Doctors routinely test pregnant women for gestational diabetes since this condition can harm the baby if it isn't treated. High blood glucose levels may be the only sign of this condition, so this blood test is needed to determine whether a special diet is necessary for the mother to keep the baby safe.
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There are two types of gestational diabetes tests. The simpler test is the glucose challenge test, which is the first one that the doctor will order. Should this test indicate a possible problem, you will be asked to return for the longer glucose tolerance test, which will more accurately determine whether you have gestational diabetes.
Both of these tests involve drinking a measured dose of a high glucose beverage and then having your blood drawn and tested. One hour after drinking the liquid for the glucose challenge test you will have your blood drawn. You are not allowed to eat or drink while waiting for the blood draw. With the glucose tolerance test, you have your blood drawn before drinking the beverage and then every hour for the next three hours.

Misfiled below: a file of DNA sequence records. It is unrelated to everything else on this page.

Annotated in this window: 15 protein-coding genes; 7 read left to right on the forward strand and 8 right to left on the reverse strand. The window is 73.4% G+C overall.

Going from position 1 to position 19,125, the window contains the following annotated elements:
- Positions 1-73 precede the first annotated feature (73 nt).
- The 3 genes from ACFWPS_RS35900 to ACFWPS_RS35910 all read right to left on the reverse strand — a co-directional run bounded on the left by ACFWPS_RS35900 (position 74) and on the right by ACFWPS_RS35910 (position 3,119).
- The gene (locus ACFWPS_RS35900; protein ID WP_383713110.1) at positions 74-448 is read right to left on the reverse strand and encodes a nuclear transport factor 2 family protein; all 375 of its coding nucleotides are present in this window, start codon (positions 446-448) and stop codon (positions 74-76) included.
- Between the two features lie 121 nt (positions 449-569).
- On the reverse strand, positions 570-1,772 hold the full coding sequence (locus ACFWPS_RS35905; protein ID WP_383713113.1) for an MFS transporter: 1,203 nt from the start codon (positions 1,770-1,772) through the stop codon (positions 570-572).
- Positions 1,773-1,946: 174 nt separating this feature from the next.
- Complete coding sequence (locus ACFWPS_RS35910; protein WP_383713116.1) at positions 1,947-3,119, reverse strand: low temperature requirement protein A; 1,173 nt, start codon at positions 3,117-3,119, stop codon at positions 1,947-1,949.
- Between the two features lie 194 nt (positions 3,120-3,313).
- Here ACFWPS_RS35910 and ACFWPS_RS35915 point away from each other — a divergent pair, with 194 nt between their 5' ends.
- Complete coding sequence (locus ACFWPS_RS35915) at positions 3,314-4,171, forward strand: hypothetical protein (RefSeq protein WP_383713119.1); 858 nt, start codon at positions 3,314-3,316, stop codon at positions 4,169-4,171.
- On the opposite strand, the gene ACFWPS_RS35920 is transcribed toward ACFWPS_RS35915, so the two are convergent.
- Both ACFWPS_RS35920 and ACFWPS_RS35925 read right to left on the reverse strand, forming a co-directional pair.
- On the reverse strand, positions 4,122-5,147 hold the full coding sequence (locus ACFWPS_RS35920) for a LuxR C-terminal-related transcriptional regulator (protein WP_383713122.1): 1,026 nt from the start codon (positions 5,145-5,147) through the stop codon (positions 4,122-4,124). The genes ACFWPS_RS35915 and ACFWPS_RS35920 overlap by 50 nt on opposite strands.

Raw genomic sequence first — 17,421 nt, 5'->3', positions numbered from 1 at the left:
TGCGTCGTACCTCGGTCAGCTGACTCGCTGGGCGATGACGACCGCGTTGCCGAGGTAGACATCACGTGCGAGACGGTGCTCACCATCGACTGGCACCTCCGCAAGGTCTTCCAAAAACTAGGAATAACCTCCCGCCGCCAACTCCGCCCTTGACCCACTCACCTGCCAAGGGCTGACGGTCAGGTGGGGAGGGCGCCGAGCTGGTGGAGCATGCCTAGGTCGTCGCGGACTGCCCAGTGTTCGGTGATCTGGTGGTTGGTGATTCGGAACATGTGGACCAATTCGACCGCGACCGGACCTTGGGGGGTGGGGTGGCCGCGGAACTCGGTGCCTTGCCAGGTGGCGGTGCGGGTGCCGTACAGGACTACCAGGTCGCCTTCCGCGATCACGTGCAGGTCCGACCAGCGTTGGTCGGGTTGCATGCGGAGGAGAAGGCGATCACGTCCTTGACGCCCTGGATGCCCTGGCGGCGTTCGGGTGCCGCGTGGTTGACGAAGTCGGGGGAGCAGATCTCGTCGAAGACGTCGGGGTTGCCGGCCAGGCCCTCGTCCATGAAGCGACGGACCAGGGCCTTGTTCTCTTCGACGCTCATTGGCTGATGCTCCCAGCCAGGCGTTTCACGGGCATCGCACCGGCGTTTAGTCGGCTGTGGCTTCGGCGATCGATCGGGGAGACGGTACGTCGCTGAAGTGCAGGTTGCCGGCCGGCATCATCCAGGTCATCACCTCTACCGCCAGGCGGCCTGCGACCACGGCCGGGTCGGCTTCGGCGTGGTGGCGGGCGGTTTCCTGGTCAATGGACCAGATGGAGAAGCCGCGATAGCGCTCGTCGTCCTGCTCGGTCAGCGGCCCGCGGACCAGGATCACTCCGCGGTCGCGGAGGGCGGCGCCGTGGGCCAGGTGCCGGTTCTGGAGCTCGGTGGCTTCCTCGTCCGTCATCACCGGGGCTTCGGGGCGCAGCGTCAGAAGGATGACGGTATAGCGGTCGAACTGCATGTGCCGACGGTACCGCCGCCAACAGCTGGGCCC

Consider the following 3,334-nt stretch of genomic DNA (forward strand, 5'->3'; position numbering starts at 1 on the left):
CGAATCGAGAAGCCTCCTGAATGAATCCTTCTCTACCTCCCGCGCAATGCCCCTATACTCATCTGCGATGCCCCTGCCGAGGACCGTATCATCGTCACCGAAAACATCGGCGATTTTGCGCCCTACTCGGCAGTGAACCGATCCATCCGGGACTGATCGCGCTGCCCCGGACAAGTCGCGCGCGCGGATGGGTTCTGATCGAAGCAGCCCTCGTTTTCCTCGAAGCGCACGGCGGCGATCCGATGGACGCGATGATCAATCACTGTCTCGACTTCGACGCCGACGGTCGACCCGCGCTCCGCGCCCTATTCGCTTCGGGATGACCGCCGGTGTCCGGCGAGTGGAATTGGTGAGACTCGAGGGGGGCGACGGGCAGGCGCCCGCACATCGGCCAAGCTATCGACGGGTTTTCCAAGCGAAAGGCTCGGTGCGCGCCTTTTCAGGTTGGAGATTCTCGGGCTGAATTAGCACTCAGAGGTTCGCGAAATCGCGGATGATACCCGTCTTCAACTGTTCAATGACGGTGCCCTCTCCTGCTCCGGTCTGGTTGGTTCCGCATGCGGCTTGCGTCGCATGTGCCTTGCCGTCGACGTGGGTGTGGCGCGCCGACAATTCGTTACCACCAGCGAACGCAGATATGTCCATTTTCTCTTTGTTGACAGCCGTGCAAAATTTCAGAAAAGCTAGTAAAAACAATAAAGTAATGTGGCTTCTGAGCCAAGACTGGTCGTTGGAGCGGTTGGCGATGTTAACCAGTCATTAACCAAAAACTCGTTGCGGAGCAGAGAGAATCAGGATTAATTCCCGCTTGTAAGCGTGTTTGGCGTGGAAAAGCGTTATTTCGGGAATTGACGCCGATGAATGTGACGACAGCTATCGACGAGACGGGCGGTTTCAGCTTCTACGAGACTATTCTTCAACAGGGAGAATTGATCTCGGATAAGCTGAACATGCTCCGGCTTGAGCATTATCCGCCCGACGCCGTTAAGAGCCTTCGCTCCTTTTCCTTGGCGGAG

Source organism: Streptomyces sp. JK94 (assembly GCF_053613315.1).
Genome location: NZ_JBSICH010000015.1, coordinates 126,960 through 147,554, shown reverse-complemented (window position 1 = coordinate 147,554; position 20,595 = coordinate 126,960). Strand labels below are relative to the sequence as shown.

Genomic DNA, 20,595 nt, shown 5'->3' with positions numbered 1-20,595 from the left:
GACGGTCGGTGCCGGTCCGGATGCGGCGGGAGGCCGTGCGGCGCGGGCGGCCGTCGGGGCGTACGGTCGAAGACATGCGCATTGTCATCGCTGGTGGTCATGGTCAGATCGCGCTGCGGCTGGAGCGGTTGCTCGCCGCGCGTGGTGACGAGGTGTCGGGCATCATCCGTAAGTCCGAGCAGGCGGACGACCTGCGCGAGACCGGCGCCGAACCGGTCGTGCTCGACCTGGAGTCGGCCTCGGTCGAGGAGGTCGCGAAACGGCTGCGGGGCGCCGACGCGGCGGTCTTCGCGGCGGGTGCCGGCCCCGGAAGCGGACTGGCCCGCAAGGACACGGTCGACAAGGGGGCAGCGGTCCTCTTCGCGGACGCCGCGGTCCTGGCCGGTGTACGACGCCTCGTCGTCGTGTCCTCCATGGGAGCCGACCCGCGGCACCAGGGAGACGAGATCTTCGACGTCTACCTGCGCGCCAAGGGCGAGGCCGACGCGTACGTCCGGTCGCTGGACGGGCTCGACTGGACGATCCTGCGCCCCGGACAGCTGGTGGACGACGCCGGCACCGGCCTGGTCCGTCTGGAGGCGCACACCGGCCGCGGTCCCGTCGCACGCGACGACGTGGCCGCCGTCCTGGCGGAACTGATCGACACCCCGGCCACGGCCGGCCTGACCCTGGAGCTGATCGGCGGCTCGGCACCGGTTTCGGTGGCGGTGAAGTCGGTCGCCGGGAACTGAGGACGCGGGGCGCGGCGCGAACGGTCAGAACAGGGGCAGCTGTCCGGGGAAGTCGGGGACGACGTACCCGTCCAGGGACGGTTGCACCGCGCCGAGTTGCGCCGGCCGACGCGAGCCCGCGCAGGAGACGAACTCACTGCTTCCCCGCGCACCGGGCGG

A glucose challenge test result above 130 or 140 mg/dL, depending on the lab, will require you to do the glucose tolerance test at a later date. During this test, your fasting blood glucose level should be below 95 mg/dL, at one hour blood glucose should be below 180 mg/dL, at two hours it should be below 155 mg/dL and at three hours it should be below 140 mg/dL. You will need to make dietary changes and be retested later if your levels are higher than this, and if a repeat of this test also shows abnormal levels you will be diagnosed with gestational diabetes.
The glucose challenge test doesn't require you to fast before having the test, so you should eat normally the day of the test and the day before. With the glucose tolerance test, you need to fast for at least 8 hours before the test, as well as for the three hours you are waiting for your blood draws. Your doctor may ask you to fast for up to 14 hours. During the procedure, blood will be drawn from a vein in your arm or the back of your hand once an hour for three consecutive hours.
Gestational diabetes testing may be done earlier than 24 weeks if you are at high risk for this condition. Proper treatment for gestational diabetes is needed to lower the risk of complications during the pregnancy, which include the baby growing too big and getting injured during delivery or requiring a C-section delivery.